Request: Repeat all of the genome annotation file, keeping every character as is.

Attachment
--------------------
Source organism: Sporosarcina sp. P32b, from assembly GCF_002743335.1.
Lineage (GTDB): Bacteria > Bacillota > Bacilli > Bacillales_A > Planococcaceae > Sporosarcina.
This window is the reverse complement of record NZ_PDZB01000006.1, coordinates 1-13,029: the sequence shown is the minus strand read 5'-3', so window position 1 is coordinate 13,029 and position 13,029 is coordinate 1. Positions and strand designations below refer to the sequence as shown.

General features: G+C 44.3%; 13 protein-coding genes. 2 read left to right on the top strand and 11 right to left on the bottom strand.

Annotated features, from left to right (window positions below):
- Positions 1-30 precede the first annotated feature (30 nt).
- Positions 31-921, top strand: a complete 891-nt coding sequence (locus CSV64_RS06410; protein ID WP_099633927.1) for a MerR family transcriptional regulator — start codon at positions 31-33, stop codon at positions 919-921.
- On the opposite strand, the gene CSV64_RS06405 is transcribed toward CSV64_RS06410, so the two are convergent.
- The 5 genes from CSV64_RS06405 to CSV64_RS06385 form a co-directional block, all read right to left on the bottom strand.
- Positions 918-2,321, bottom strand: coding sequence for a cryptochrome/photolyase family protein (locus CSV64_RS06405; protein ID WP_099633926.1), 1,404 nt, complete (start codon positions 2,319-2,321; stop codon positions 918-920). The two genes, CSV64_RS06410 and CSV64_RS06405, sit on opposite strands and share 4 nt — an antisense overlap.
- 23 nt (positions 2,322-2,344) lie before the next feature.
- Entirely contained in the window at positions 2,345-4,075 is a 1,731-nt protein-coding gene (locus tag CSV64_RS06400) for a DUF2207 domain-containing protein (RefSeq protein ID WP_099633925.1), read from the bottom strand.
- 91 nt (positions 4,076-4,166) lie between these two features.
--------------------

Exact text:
Source organism: Sporosarcina sp. P32b, from assembly GCF_002743335.1.
Lineage (GTDB): Bacteria > Bacillota > Bacilli > Bacillales_A > Planococcaceae > Sporosarcina.
This window is the reverse complement of record NZ_PDZB01000006.1, coordinates 1-13,029: the sequence shown is the minus strand read 5'-3', so window position 1 is coordinate 13,029 and position 13,029 is coordinate 1. Positions and strand designations below refer to the sequence as shown.

General features: G+C 44.3%; 13 protein-coding genes. 2 read left to right on the top strand and 11 right to left on the bottom strand.

Annotated features, from left to right (window positions below):
- Positions 1-30 precede the first annotated feature (30 nt).
- Positions 31-921, top strand: a complete 891-nt coding sequence (locus CSV64_RS06410; protein ID WP_099633927.1) for a MerR family transcriptional regulator — start codon at positions 31-33, stop codon at positions 919-921.
- On the opposite strand, the gene CSV64_RS06405 is transcribed toward CSV64_RS06410, so the two are convergent.
- The 5 genes from CSV64_RS06405 to CSV64_RS06385 form a co-directional block, all read right to left on the bottom strand.
- Positions 918-2,321, bottom strand: coding sequence for a cryptochrome/photolyase family protein (locus CSV64_RS06405; protein ID WP_099633926.1), 1,404 nt, complete (start codon positions 2,319-2,321; stop codon positions 918-920). The two genes, CSV64_RS06410 and CSV64_RS06405, sit on opposite strands and share 4 nt — an antisense overlap.
- 23 nt (positions 2,322-2,344) lie before the next feature.
- Entirely contained in the window at positions 2,345-4,075 is a 1,731-nt protein-coding gene (locus tag CSV64_RS06400) for a DUF2207 domain-containing protein (RefSeq protein ID WP_099633925.1), read from the bottom strand.
- 91 nt (positions 4,076-4,166) lie between these two features.